Tuesday, November 07, 2006

Current state of Israeli politics

It is becoming clear that Israel's political state is in shambles and has hit new lows. Unfortunately, the near future doesn't look too bright - both for Israel internally, and the Middle East as a region.

1) President Moshe Katsav is being accused of rape. A President should never be accused of rape. Guilty or not, he has already failed in maintaining an iconic image. Doubts have already entered the minds of Israeli's, and shame is felt. I mean, 'cmon man, what are you thinking? Not being loyal to your wife is one thing, but getting to the point where you're being accused of rape? Not slick. At least Clinton was only caught lying to the people of America about cheating on his wife, and not forcing Lewinski to taste his Cigar.

2) Israel's political system is as unstable as it ever has been. We are once again feeling and seeing the effects of a multi party coalition based government. It seems as if the standard 4 year term for the PM is becoming an obsolete policy. While nobody planned the sudden collapse of Sharon and the quick replacement of Olmert, Israel's government is shaking like a 4.3 earthquake. Calls for the Prime Minister to resign are constant, and patience, like always with Israeli's, is short.

3) The main and obvious reason for Olmert's low rating is his handling of the Lebanon conflict. The war became a good indicator of Israel's intelligence failures, and especially it's incompetence when executing. That being said, Israel does face an unconventional type of warfare and resistance. However, you would have thought by now that the levels of competence should be at a peak - not a low. I mean, what happened to Israel's reputation when it comes to terrorism and intelligence? For some reason, it seems like those capabilities are quickly diminishing. Irael's overall mentality of reactionary action is starting to catch up to her. At the same time, that mentality is what kept Israel in tact for the last 50 years. Where do you draw the line?

4) Avigdor Lieberman of Yisrael Beitenu was added to the government this past week. That's good news for the very extreme people here, and horrible news for the moderates and leftists. Lieberman hasn't been the most "politically correct" figure, but hey, at least that means he's honest and he'll speak his mind. In this case however, I personally don't agree with him and his ideas to figure out how to seperate the Israeli Arabs from non Arabs. It's a shame, as I truly admire and appreciate the reality of blended life that exists here - and so I imagine and hope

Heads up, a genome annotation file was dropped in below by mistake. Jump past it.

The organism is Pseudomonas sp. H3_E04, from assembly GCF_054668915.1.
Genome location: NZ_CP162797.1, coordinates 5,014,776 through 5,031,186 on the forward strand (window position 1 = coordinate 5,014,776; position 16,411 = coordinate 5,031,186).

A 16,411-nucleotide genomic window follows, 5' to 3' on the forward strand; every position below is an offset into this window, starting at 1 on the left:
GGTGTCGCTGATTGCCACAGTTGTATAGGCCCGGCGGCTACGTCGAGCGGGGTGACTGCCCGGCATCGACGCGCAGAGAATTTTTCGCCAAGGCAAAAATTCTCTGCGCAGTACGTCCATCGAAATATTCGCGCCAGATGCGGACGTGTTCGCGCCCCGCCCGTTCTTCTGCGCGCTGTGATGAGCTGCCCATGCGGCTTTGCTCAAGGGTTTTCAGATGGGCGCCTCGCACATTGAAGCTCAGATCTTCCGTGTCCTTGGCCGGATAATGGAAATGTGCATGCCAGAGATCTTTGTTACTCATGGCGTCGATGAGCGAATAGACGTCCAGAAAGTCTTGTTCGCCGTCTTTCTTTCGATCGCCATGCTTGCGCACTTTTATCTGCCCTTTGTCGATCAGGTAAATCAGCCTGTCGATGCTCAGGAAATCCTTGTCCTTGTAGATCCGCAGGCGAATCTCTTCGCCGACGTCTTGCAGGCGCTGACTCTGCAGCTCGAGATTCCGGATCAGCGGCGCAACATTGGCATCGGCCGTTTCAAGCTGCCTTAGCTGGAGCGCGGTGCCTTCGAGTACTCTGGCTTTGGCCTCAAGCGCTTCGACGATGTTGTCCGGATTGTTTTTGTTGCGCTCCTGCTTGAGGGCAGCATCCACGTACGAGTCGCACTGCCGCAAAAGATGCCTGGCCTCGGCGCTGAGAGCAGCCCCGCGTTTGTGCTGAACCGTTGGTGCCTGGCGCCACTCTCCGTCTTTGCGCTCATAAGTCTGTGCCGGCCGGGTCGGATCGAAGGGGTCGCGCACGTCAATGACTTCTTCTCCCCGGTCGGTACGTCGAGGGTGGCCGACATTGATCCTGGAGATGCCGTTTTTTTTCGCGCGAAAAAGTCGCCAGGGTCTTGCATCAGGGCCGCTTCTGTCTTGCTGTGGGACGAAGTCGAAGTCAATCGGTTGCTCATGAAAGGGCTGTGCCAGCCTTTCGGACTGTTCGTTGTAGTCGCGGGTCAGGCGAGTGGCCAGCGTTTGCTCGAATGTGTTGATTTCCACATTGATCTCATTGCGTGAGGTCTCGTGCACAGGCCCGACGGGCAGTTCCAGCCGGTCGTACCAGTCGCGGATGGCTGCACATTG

his vision doesn't become a reality.

Other events worthy of mention:

5) Civil unrest in Palestine. Not much news about it, but realize that the situation in the West Bank and Gaza is not pleasant - not only due to the grave conditions, but also due to the ongoing civil feud between Hamas and Fatah (PLO). It is apparent that the US and Israel (and others) are backing Abbas and his Fatah. I think it's starting to become more apparent that it may not only be oral support, but quite possibly monetary and physical (i.e. weapons).

6) Haredim and Muslims unite! -- Who would have thought? The Haredim, more commonly known as Orthodox Jews (the extremists in Israel), and the Muslim world - extreme and non extreme alike have united to sponsor a message: "we do not like gay people -first and foremost." They have voiced their opinions of the Gay Pride parade scheduled to be help in Jerusalem this week. The Haredim have already started violent protests. On one hand, Israel is a democracy and all groups have the right to march. At the same time, Israel is a Jewish state, and the majority of religious people within the state live in Jerusalem, where gay relationships is sensitive.

Israel's complexities continue to evolve in all facets. We can only hope for positive outcomes, as they say "you can only go up when you are that low".


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